Vitamin B12

Background Info:

  • A water-soluble vitamin
  • Naturally present in some foods, added to others, and available as a dietary supplement and a prescription medication
  • Exists in several forms and contains the mineral cobalt
    • Compounds with vitamin B12 activity are collectively called “cobalamins”
    • Methylcobalamin and 5-deoxyadenosylcobalamin are the forms of vitamin B12 that are active in human metabolism

Health Benefits: 

  • Required for proper red blood cell formation, neurological function, and DNA synthesis
  • Cardiovascular Disease
    • Elevated homocysteine levels have also been identified as an independent risk factor for cardiovascular disease
    • Elevated homocysteine levels are thought to promote thrombogenesis, impair endothelial vasomotor function, promote lipid peroxidation, and induce vascular smooth muscle proliferation
    • In the presence of insufficient vitamin B12, homocysteine levels can rise due to inadequate function of methionine synthase
  • Dementia and cognitive function
  • Energy and endurance
    • These claims are based on the fact that correcting the megaloblastic anemia caused by vitamin B12 deficiency should improve the associated symptoms of fatigue and weakness
    • Supplementation appears to have no beneficial effect on performance in the absence of a nutritional deficit

Biochemistry: 

  • Vitamin B12 functions as a cofactor for methionine synthase and L-methylmalonyl-CoA mutase.
  • Methionine synthase catalyzes the conversion of homocysteine to methionine
    • Methionine is required for the formation of S-adenosylmethionine, a universal methyl donor for almost 100 different substrates, including DNA, RNA, hormones, proteins, and lipids.
  • L-methylmalonyl-CoA mutase converts L-methylmalonyl-CoA to succinyl-CoA in the degradation of propionate, an essential biochemical reaction in fat and protein metabolism.
    • Succinyl-CoA is also required for hemoglobin synthesis.

Recommended Dietary Allowance:

  • 0-6 months: 0.4 mcg
  • 7-12 months: 0.5 mcg
  • 1-3 years: 0.9 mcg
  • 4-8 years: 1.2 mcg
  • 9-13 years: 1.8 mcg
  • 14+ years: 2.4 mcg
  • Pregnant: 2.6 mcg
  • Lactating: 2.8 mcg

Sources:

Vitamin B12 is naturally found in animal products and is generally not present in plant foods

  • Beef: 1.4 mcg in 3 oz broiled top sirloin
  • Beef taco: 0.9 mcg in 1 soft taco
  • Cereals (fortified)
  • Cheese: 0.9 mcg in 1 oz Swiss
  • Cheeseburger: 2.1 mcg in double patty with bun
  • Chicken: 0.3 mcg in 3 oz roasted breast
  • Clams: 84.1 mcg in 3 oz
  • Egg: 0.6 mcg in 1 large hardboiled
  • Fish
  • Haddock: 1.8 mcg in 3 oz cooked
  • Ham: 0.6 mcg in 4 oz cured & roasted
  • Liver: 70.7 mcg in 3 oz cooked
  • Meat
  • Milk & milk products
  • Milk: 1.2 mcg in 1 cup low fat
  • Nutritional yeast products
  • Salmon: 4.8 mcg in 3 oz sockeye cooked
  • Trout: 3.5 mcg in 3 oz farmed & cooked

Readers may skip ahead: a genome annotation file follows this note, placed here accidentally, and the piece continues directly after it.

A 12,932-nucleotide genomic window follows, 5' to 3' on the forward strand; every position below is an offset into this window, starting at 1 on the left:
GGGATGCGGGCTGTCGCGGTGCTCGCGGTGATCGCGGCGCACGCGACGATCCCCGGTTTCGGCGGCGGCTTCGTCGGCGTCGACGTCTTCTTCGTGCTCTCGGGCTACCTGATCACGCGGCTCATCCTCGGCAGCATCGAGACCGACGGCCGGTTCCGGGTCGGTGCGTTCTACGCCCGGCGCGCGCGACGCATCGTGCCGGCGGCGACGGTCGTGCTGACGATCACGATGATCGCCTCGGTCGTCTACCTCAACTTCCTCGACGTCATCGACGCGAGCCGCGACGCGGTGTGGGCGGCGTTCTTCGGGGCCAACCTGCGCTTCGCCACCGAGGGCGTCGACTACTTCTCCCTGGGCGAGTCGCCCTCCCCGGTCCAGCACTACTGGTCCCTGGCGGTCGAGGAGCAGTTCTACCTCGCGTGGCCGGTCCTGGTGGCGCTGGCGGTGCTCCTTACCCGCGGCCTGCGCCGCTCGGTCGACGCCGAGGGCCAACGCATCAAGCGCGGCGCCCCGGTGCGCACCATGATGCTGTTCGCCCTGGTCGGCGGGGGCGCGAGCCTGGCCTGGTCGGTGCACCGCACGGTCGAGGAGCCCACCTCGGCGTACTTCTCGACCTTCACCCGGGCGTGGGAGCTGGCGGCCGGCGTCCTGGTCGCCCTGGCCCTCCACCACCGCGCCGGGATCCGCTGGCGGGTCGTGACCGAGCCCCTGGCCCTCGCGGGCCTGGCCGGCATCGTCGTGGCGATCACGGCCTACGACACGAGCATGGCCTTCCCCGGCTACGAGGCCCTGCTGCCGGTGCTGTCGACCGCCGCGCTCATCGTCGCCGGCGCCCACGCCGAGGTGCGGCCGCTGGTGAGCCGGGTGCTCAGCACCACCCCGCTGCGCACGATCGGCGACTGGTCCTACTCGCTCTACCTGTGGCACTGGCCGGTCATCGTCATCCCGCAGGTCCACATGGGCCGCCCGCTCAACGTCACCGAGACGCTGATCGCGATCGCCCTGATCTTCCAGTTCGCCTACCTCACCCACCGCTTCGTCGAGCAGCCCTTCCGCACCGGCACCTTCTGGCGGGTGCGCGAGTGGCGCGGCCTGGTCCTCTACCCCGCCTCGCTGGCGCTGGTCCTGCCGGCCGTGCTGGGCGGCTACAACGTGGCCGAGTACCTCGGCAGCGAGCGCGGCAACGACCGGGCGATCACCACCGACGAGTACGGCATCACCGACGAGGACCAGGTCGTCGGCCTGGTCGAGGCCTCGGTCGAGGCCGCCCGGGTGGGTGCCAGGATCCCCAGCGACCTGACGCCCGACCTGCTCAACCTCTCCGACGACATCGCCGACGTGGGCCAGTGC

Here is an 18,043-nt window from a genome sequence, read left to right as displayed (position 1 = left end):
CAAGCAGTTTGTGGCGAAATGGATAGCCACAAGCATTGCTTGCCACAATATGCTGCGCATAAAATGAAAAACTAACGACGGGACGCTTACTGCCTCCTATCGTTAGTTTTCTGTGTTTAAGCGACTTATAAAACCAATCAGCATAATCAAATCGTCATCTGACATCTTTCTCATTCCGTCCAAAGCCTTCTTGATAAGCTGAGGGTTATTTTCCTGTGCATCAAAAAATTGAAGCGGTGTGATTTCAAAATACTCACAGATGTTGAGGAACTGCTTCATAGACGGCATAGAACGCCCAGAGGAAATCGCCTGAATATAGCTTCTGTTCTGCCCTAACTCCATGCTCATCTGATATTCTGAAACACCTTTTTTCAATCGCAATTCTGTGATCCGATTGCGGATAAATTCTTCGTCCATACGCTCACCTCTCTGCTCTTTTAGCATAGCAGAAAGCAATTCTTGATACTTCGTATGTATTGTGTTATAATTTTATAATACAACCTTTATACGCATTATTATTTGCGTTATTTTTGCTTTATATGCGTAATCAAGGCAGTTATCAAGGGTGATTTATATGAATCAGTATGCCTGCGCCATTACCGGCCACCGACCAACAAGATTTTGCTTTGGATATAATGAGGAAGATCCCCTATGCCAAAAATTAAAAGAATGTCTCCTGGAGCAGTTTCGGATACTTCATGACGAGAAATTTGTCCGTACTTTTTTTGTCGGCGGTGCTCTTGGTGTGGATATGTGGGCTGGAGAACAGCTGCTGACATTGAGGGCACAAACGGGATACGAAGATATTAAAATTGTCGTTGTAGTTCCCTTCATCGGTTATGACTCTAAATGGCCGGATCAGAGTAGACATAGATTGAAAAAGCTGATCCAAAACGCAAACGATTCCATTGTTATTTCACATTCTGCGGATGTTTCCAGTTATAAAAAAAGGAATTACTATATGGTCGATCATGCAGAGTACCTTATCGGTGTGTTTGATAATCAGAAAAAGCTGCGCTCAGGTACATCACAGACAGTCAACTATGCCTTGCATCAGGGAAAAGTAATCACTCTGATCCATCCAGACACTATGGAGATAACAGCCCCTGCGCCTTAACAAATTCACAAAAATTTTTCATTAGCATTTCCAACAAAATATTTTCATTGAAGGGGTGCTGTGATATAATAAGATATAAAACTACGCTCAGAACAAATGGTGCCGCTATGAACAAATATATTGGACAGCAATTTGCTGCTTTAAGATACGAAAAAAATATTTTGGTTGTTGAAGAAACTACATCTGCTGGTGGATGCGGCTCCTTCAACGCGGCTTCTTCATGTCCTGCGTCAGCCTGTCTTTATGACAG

• Trout: 5.4 mcg in 3 oz wild & cooked
  • Tuna: 2.5 mcg in 3 oz light canned
  • Yogurt:1.1 mcg in 8 oz of low fat fruit

Dietary supplements

  • Usually present as cyanocobalamin
    • A form that the body readily converts to the active forms methylcobalamin and 5-deoxyadenosylcobalamin
    • Dietary supplements can also contain methylcobalamin and other forms of vitamin B12
  • Existing evidence does not suggest any differences among forms with respect to absorption or bioavailability
    • However the body’s ability to absorb vitamin B12 from dietary supplements is largely limited by the capacity of intrinsic factor
    • For example, only about 10 mcg of a 500 mcg oral supplement is actually absorbed in healthy people
  • In addition to oral dietary supplements, vitamin B12 is available in sublingual preparations as tablets or lozenges
    • These preparations are frequently marketed as having superior bioavailability, although evidence suggests no difference in efficacy between oral and sublingual forms

Prescription medications

  • Vitamin B12, in the form of cyanocobalamin and occasionally hydroxocobalamin, can be administered parenterally as a prescription medication, usually by intramuscular injection
    • Parenteral administration is typically used to treat vitamin B12 deficiency caused by pernicious anemia and other conditions that result in vitamin B12 malabsorption and severe vitamin B12 deficiency
  • Vitamin B12 is also available as a prescription medication in a gel formulation applied intranasally, a product marketed as an alternative to vitamin B12 injections that some patients might prefer
    • This formulation appears to be effective in raising vitamin B12 blood levels, although it has not been thoroughly studied in clinical settings.

Digestion & Absorption:

  • Vitamin B12, bound to protein in food, is released by the activity of hydrochloric acid and gastric protease in the stomach
    • When synthetic vitamin B12 is added to fortified foods and dietary supplements, it is already in free form and, thus, does not require this separation step
  • Free vitamin B12 then combines with intrinsic factor, a glycoprotein secreted by the stomach’s parietal cells, and the resulting complex undergoes absorption within the distal ileum by receptor-mediated endocytosis
  • Approximately 56% of a 1 mcg oral dose of vitamin B12 is absorbed
    • Absorption decreases drastically when the capacity of intrinsic factor is exceeded (at 1–2 mcg of vitamin B12)

Deficiency: 

  • Pernicious anemia is an autoimmune disease that affects the gastric mucosa and results in gastric atrophy.
    • This leads to the destruction of parietal cells, achlorhydria, and failure to produce intrinsic factor, resulting in vitamin B12 malabsorption
    • If pernicious anemia is left untreated, it causes vitamin B12 deficiency, leading to megaloblastic anemia and neurological disorders, even in the presence of adequate dietary intake of vitamin B12
  • Vitamin B12 deficiency is characterized by megaloblastic anemia, fatigue, weakness, constipation, loss of appetite, and weight loss
  • Neurological changes, such as numbness and tingling in the hands and feet, can also occur
    • The neurological symptoms of vitamin B12 deficiency can occur without anemia, so early diagnosis and intervention is important to avoid irreversible damage
  • Additional symptoms of vitamin B12 deficiency include difficulty maintaining balance, depression, confusion, dementia, poor memory, and soreness of the mouth or tongue
  • During infancy, signs of a vitamin B12 deficiency include failure to thrive, movement disorders, developmental delays, and megaloblastic anemia
    • Many of these symptoms are general and can result from a variety of medical conditions other than vitamin B12 deficiency.
  • Large amounts of folic acid can mask the damaging effects of vitamin B12 deficiency by correcting the megaloblastic anemia caused by vitamin B12 deficiency without correcting the neurological damage that also occurs